§ Mr. Barry Jones
To ask the Secretary of State for Education and Employment if he will make a statement on the Excellence in Cities programme. 
§ Ms Estelle Morris
Excellence in Cities (EiC) addresses the educational problems of our major cities. It provides new opportunities for gifted and talented children; learning mentors to tackle barriers to learning; learning support units to take disruptive pupils out of the classroom; city learning centres; small education action zones; and more beacon and specialist schools.
The programme has been running just over a year in the first 25 local education authorities. By September this year, there will be 58 authorities in the programme covering close to a third of all secondary pupils aged 11 to 16. We will also be introducing excellence clusters in seven areas from September which will pilot the EiC approach in areas of deprivation beyond the big cities—such as rural areas and coastal towns.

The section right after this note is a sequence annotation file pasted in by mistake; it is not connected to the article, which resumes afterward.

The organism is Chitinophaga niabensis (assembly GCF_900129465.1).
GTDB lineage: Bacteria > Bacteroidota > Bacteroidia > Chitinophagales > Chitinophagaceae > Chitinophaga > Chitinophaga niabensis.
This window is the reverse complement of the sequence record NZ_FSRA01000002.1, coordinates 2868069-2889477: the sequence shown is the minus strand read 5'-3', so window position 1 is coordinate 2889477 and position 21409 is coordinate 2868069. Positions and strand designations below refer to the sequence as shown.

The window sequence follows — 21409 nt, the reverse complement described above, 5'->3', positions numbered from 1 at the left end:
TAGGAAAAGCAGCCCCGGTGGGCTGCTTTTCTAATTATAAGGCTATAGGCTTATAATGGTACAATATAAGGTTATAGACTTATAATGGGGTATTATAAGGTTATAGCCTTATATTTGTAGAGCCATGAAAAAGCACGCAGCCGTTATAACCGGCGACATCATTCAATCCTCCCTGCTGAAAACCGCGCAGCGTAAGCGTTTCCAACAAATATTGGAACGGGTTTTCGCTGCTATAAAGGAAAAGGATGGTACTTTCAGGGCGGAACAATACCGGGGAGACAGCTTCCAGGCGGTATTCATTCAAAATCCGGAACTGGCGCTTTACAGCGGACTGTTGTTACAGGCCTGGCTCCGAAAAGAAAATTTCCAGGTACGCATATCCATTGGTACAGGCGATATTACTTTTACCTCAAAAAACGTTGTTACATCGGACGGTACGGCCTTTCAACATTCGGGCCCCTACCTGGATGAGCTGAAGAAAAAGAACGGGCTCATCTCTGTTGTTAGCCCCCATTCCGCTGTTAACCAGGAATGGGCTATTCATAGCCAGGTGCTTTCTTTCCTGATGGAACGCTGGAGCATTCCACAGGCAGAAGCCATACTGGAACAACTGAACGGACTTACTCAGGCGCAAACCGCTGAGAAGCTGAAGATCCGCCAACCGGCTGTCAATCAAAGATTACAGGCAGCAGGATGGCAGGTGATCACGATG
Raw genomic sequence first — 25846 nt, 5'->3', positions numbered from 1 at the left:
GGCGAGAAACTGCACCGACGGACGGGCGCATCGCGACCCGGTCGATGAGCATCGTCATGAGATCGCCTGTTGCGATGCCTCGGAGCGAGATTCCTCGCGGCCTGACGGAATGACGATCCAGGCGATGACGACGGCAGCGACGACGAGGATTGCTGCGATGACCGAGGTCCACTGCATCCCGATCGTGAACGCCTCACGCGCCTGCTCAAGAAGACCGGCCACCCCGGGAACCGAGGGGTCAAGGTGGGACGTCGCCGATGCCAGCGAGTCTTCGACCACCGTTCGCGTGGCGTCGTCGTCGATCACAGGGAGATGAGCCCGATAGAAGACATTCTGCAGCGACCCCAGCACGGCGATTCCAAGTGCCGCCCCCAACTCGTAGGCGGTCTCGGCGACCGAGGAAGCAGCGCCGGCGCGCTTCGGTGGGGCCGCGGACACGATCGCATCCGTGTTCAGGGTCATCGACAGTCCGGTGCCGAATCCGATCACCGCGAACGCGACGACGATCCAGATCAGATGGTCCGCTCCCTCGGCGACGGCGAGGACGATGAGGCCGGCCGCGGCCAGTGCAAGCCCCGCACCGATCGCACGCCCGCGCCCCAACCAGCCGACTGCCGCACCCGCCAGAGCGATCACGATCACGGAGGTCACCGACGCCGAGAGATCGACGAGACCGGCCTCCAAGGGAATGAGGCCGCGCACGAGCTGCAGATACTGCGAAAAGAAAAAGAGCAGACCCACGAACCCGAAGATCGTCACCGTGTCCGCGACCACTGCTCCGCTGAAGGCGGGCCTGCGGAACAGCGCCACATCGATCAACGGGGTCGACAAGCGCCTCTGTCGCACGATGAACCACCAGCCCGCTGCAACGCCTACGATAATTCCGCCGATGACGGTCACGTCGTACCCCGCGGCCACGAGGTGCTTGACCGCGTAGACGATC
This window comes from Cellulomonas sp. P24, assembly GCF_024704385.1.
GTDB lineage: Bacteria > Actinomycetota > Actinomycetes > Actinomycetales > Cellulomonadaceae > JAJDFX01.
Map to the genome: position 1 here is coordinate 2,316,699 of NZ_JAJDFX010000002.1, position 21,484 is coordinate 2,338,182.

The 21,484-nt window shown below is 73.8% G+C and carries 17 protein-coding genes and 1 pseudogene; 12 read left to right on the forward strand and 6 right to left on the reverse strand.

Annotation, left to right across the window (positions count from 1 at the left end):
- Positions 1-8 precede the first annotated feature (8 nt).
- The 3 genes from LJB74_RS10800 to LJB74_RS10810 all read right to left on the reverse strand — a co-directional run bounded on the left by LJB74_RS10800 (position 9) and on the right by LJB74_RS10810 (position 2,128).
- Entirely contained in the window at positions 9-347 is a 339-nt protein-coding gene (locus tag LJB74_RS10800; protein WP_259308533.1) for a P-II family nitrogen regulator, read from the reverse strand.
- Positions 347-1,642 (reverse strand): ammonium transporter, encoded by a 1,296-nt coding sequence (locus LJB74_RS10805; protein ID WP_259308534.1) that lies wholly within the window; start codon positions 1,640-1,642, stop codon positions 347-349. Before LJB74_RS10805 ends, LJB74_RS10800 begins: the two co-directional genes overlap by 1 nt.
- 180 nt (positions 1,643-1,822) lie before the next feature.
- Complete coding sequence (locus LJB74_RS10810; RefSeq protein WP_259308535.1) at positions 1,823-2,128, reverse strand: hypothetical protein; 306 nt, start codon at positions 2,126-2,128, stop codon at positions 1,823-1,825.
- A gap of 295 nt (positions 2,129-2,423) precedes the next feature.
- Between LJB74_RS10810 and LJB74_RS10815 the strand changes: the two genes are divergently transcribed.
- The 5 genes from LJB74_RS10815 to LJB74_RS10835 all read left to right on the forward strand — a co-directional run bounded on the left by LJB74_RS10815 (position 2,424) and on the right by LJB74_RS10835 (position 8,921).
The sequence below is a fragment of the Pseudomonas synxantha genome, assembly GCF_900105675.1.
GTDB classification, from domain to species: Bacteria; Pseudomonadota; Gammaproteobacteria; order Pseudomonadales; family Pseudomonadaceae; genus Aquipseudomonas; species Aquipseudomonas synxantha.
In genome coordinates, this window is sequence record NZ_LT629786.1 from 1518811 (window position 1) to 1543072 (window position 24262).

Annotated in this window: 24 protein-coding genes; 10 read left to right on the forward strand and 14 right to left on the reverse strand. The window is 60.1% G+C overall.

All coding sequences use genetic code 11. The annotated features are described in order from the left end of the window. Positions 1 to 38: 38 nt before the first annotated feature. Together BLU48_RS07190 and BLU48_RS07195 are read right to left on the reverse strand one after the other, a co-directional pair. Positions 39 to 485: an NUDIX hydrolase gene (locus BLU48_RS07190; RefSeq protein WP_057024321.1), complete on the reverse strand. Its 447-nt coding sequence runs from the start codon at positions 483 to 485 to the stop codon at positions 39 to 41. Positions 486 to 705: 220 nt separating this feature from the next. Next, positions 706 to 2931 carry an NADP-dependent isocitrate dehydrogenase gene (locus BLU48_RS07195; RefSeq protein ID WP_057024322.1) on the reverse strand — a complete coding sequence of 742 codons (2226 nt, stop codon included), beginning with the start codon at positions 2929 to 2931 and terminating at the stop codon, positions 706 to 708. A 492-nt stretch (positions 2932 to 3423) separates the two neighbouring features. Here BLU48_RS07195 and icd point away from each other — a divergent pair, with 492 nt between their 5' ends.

Excellence in Cities is already making a real difference. Last year, in the first EiC areas, the percentage of pupils getting five good GSCEs or their equivalent increased by nearly twice as much as it did in other areas. The biggest increases were in the most deprived schools where over half the pupils are entitled to free school meals. In those same areas the numbers of pupils leaving schools with no qualifications fell twice as fast as elsewhere.
Finally, Excellence in Cities has provided dramatic examples of reductions in exclusions. The whole programme has been widely welcomed by schools and teachers.695W
All this underpins our commitment to a programme which, when fully implemented, will account for over £300 million a year, and will change both the perception and reality of our city schools. A detailed account of the first year of the EiC programme is contained in our publication "Excellence in Cities Report: March 1999 to September 2000" (a copy of which is in the House of Commons Library).